Scripture: Reflecting on a Word-Centered Heritage
Asbury University’s founder, John Wesley Hughes, shared more than a name with John Wesley, one of the founders of the Methodist movement. Wesley, a self-proclaimed homo unius libri, or “man of one book,” looked to Scripture to provide the immovable reference point from which to align other forces, such as tradition, reason and experience, which guide a life of faith. In similar fashion, Hughes’ intent for the college he founded was unswervingly focused on promoting scriptural holiness of mind, body and spirit. At Asbury, Scripture forms the literal foundation stones for the very buildings in which students live and learn and the figurative building blocks upon which they establish a framework for understanding the world and each other. Throughout 122 years of operation, Asbury University has remained committed to growing in the understanding and application of Scripture.
The question, then, is not “What?”, but “How?” How does Asbury create an environment in which its students are formed not only by the words of God but also by the Word of God, the Son who is the fullest expression of God’s love? How can Asbury help them become “a letter from Christ … written not with ink but with the Spirit of the living God, not on tablets of stone but on tablets of human hearts” (2 Cor. 3:3)?
The answer is two-fold: Asbury’s commitment to the primacy of Scripture has included both an institutional component as well as individual efforts from the scores of Christian leaders who have studied and worked at Asbury.
From an institutional point of view, the bonfire from which most other scriptural flames are lit is Chapel. Mandatory since 1894, Chapel’s ultimate goal is the spiritual formation of individuals and the community as a whole. According to a statement drafted by the Chapel Committee in 2001, “The method may vary, but the substance of the message must be solidly grounded in the Holy Scriptures.”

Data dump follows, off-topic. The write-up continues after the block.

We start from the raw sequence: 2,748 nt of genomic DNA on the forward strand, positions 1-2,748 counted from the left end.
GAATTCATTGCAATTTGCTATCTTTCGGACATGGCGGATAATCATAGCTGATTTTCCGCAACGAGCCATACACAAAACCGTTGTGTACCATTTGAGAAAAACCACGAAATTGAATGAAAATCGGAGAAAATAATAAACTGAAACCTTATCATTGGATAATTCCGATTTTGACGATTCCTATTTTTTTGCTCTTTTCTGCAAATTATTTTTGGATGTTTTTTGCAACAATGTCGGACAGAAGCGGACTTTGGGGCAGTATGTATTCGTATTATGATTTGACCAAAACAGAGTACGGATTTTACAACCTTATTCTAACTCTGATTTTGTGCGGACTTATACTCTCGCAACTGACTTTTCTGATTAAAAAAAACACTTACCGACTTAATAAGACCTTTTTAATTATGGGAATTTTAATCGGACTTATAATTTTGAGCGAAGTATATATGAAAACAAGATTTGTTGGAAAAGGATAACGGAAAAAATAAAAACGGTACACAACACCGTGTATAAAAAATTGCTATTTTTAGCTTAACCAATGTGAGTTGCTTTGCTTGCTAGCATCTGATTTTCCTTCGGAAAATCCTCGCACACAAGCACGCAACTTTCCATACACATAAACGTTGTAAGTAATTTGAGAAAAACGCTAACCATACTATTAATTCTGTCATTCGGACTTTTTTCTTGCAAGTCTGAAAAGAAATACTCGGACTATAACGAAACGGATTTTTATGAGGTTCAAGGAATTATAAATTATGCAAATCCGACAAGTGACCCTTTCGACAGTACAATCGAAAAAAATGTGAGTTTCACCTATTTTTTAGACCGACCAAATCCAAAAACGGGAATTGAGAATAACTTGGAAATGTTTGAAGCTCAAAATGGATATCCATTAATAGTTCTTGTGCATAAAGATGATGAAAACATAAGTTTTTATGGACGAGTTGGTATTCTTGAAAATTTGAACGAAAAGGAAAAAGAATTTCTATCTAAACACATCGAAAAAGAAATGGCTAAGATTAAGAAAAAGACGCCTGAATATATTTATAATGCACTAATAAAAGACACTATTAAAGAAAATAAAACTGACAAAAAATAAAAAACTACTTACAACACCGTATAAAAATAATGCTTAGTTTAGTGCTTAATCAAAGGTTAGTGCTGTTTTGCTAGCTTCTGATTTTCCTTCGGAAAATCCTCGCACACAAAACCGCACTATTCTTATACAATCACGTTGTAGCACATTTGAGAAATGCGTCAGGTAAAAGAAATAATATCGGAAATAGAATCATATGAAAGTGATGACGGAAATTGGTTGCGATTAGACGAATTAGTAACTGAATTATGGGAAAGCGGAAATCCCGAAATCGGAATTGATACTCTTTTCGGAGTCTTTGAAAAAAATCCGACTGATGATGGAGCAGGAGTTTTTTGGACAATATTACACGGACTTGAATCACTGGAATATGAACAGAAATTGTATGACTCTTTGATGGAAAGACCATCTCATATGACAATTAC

Throughout Asbury’s history, it has been in Chapel that students have been exposed to some of the most noted expository teachers of the Holiness and evangelical movements. It has been in Chapel that President Sandra Gray encouraged the Asbury community to join her in reading through the entire Bible in the 2009-10 academic year. And it has been in Chapel that the proclaimed Word has fanned into flames the banked coals of revival.
After students leave Hughes Auditorium, however, life in the Word becomes a community project. If Scripture is like a seed planted in students’ hearts, then relationships — with each other, faculty, staff and alumni — form the soil in which it grows.
Kayleen Bengtson, a sophomore from Scottsdale, Ariz., is a Spiritual Life Assistant (SLA) in her residence hall, which means that she has volunteered to be a resource for spiritual questions from about 15 young women. She also coordinates the hall’s Koinonia meetings in which the students meet for fellowship and Bible study. For Bengtson, becoming an SLA has been an opportunity to lead by example in making Scripture a part of every-day student life.
“I want Koinonia to be a time of gathering to build relationships that advance our lives and the kingdom of God,” she said. “Scripture is the center of Koinonia time. I’m not a morning Bible reader — I know my mind just isn’t fully functioning in the morning — so I have to be intentional about making that time later in the day.
“But Scripture isn’t an obligation, a duty, a ‘have to’—it’s a ‘get to.’ It’s a way to connect with God and have a growing relationship with him.”
While at Asbury, students are prayed for, watched over, invested in and saturated with Scripture. Does this create an “incubator” of Christian values and culture that is unlike the life most college students experience? Probably. Is that intentional? Definitely. The truth is that for today’s students to successfully navigate their worlds, a solid scriptural foundation is essential.
“Our students are shaped by Scripture as it has been received and interpreted since the time of the apostles who wrote it, down through the tradition of apostolic teaching to today,” said Dr. Neil Anderson ’88, professor of Biblical and Theological Studies. “But Asbury students would be ill-equipped to meet the challenges to their faith that the world poses, let alone help transform that world as adult believers, if all they could do was cite Scripture. They need to be able to articulate clearly and decisively not only what they believe, but why they believe what they believe.”
For a more in-depth exploration of the role of Scripture at Asbury, click here to read “Living Letters: The Spirit of God Written on Human Hearts” in The Ambassador alumni magazine (Summer 2012).